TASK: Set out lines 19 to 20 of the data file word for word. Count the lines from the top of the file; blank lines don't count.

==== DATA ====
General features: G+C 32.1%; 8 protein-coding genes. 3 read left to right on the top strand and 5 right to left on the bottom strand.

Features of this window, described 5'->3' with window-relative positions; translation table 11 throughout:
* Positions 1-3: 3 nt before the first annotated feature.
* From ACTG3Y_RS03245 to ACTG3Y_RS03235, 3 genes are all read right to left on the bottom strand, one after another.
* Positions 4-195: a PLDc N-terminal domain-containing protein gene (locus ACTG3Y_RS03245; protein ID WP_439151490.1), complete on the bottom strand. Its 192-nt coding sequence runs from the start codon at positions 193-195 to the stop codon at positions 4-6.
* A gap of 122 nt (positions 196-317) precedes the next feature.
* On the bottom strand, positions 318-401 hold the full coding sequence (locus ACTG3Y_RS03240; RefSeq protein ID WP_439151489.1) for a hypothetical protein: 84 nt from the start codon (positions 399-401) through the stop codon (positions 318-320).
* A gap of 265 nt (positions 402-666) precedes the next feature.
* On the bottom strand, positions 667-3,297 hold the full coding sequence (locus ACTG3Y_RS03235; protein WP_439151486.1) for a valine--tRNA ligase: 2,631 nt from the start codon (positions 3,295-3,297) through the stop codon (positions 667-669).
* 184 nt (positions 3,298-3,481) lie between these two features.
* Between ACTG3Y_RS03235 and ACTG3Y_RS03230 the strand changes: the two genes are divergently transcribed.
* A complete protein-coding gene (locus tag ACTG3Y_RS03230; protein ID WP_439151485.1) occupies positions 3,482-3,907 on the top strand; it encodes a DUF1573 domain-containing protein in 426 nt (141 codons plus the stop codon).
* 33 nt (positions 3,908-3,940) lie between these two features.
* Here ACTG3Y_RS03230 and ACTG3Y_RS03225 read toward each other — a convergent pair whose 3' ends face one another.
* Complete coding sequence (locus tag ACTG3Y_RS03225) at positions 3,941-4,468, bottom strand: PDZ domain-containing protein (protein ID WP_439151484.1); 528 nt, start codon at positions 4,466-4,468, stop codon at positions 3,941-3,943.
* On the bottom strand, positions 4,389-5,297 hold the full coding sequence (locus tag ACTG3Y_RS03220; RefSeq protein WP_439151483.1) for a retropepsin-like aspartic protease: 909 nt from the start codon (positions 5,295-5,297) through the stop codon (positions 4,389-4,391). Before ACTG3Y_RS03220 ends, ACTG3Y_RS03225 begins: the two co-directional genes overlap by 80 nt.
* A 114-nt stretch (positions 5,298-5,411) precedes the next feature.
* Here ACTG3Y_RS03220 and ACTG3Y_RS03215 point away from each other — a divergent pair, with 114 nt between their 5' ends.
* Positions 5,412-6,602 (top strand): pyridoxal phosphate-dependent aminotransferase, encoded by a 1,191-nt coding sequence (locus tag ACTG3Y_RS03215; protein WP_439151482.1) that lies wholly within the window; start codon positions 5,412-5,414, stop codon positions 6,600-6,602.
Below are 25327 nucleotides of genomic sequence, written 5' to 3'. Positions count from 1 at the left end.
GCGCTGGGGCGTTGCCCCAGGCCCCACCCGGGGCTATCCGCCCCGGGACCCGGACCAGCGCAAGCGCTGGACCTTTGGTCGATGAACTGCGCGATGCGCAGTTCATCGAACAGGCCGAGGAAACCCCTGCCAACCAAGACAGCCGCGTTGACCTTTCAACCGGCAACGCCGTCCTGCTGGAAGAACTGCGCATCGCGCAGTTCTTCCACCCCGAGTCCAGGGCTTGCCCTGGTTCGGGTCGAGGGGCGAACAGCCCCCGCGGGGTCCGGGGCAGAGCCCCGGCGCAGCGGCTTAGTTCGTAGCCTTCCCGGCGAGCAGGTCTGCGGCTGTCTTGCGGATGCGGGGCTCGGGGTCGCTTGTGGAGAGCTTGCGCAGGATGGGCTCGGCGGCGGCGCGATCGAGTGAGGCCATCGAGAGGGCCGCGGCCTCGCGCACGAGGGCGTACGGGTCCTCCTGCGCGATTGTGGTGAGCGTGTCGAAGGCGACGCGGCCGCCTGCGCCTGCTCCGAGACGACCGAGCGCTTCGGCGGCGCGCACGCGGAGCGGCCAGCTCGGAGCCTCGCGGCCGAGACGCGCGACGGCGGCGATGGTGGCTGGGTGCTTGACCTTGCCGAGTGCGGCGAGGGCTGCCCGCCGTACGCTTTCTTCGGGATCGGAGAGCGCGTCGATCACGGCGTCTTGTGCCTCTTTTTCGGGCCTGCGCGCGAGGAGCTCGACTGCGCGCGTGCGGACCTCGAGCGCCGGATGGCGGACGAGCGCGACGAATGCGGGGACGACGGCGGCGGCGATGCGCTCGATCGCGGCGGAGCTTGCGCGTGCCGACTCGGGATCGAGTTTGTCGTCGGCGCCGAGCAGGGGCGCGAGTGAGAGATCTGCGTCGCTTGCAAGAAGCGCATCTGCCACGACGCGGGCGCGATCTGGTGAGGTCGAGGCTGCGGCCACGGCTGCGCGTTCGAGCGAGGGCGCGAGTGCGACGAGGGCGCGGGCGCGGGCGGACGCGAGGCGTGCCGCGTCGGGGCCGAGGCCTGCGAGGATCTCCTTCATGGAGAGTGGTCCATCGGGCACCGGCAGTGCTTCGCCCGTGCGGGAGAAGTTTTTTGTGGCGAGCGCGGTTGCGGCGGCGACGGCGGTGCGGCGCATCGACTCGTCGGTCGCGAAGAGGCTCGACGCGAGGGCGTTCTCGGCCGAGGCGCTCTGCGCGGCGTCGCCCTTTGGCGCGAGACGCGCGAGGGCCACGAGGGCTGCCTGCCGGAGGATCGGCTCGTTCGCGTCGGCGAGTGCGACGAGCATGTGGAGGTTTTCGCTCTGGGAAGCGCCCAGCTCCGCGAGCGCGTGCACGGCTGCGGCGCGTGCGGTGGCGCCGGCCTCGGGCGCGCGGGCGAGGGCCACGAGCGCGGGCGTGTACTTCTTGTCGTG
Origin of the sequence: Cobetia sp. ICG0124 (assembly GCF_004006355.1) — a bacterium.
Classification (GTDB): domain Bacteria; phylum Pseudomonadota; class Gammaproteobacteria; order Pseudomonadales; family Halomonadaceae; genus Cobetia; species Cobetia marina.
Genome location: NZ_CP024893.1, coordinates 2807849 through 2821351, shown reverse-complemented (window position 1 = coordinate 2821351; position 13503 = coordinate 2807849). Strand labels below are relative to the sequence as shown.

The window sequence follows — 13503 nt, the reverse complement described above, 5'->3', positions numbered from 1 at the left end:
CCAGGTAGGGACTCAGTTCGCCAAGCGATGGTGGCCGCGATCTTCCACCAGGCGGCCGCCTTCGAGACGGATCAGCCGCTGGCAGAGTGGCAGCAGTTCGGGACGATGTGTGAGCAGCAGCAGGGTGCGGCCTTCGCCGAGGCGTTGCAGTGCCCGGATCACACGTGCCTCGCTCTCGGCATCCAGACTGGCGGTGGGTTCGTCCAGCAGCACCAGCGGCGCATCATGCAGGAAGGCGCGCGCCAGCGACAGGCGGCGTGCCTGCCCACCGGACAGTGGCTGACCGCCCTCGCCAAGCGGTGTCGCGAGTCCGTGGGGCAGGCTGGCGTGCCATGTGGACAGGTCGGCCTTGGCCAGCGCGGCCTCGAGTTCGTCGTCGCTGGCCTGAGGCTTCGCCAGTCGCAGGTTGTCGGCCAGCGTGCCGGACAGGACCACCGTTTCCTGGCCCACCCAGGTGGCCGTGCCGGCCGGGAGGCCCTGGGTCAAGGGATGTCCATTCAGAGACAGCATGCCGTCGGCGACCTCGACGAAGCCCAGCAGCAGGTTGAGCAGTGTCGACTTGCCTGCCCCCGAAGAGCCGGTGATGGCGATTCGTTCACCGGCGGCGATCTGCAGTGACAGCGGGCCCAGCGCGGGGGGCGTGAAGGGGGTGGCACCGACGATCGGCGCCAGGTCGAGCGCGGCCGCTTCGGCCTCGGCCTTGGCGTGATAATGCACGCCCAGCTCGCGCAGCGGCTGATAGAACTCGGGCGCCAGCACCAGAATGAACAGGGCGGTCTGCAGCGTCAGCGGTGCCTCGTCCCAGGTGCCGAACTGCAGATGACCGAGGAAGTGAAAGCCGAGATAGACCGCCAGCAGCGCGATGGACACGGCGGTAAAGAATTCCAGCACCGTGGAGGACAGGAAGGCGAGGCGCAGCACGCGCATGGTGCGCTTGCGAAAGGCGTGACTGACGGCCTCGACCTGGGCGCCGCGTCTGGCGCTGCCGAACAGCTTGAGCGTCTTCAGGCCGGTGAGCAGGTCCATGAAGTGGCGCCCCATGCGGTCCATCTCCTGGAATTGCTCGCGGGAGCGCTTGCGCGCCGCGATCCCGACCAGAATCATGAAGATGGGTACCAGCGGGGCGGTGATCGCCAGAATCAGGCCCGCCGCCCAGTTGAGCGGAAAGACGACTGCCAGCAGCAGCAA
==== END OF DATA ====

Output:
* Positions 5,412-6,602 (top strand): pyridoxal phosphate-dependent aminotransferase, encoded by a 1,191-nt coding sequence (locus tag ACTG3Y_RS03215; protein WP_439151482.1) that lies wholly within the window; start codon positions 5,412-5,414, stop codon positions 6,600-6,602.
Below are 25327 nucleotides of genomic sequence, written 5' to 3'. Positions count from 1 at the left end.